Because many stores carry similar products, it’s also worth your while to compare advertised prices before making a purchase. And keep in mind that some stores might price match — if a competitor offers a better price, the store you’re shopping at may lower theirs to match.

4. Maximize credit card rewards

Nearly 3 in 5 2022 holiday shoppers (59%) will use a credit card to pay for their holiday gifts this year, according to the NerdWallet report. Even if you have money saved for holiday shopping, it may be in your best interest to use a credit card to buy gifts, and then use your savings to pay the bill. Why? Because if you use the right card, your holiday purchases will earn you extra perks, discounts or even cash.

With a cash back credit card, you earn back a small percentage of what you spend. A travel rewards card earns miles that you can use to reduce the costs of a future trip or snag luxury perks, like airport lounge access.

A general rewards credit card earns points that can be redeemed for entertainment, merchandise and gift cards (all of which can be given as holiday gifts themselves, if you already have some points gathered up).

And check to see if your credit card offers price protection. With this feature, you can request an adjustment on purchases charged to your card if the item goes on sale at a lower price, within a specified time frame.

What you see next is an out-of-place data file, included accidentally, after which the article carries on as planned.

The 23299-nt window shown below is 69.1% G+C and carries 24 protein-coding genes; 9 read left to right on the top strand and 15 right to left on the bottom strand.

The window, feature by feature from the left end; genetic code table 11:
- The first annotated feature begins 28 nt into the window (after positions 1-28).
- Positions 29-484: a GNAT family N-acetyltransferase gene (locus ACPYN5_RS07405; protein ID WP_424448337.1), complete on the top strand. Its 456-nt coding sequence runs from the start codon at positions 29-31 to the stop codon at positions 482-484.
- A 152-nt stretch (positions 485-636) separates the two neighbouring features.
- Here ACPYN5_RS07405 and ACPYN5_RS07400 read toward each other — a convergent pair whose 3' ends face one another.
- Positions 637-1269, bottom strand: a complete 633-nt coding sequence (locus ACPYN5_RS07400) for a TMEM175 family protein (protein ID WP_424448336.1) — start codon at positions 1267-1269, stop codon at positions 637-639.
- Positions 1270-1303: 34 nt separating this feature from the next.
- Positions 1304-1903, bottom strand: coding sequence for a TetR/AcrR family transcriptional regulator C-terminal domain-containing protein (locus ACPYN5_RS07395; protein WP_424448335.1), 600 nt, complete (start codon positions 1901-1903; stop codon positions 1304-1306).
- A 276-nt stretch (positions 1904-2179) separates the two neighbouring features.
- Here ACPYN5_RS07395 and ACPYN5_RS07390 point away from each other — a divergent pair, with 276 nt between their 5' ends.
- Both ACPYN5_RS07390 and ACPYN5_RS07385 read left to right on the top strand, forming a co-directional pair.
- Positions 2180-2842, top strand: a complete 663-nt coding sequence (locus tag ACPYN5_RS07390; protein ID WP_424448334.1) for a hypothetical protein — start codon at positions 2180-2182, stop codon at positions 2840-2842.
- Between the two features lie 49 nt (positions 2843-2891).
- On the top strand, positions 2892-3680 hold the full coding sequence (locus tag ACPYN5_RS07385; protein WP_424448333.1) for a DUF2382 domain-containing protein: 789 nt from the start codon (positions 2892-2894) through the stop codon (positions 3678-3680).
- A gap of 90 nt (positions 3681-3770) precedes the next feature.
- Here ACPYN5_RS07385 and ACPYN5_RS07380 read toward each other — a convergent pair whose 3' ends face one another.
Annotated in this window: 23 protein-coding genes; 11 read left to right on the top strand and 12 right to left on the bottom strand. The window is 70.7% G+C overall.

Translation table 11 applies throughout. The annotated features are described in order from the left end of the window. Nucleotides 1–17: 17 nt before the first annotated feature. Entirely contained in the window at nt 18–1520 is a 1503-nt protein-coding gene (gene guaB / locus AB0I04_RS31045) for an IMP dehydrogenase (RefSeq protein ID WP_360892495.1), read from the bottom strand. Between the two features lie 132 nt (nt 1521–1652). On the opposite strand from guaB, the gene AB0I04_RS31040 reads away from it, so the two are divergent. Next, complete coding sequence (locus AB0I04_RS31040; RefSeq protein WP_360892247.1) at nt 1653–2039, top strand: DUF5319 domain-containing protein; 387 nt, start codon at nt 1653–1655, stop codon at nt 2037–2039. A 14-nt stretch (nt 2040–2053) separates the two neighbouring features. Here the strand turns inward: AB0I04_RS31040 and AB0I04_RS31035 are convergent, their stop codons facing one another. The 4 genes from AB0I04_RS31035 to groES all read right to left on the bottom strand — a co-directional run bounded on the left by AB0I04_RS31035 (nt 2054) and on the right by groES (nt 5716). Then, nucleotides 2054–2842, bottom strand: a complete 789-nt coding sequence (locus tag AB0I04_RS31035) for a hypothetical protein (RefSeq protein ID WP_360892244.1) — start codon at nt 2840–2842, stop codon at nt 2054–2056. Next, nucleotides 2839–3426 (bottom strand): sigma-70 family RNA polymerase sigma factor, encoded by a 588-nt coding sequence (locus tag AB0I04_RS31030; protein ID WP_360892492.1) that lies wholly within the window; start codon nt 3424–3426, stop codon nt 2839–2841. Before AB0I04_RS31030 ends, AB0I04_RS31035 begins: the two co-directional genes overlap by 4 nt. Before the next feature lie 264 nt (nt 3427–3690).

Pro-tip: If you don’t yet have a cash back, travel or general rewards credit card, the holiday season might be a good time to apply for one, especially if it means getting a generous sign-up offer, like extra cash back, thousands of bonus reward points, or an annual fee rebate. Your extra holiday spending may make it easier to meet the minimum requirements to earn the bonus.

» SEE OUR PICKS: Canada’s best credit cards

5. Support small and local businesses

Shopping at local merchants is often beneficial to the community, but it can also benefit the buyer. That’s because some Canadian credit card issuers provide perks to cardholders who patronize small businesses.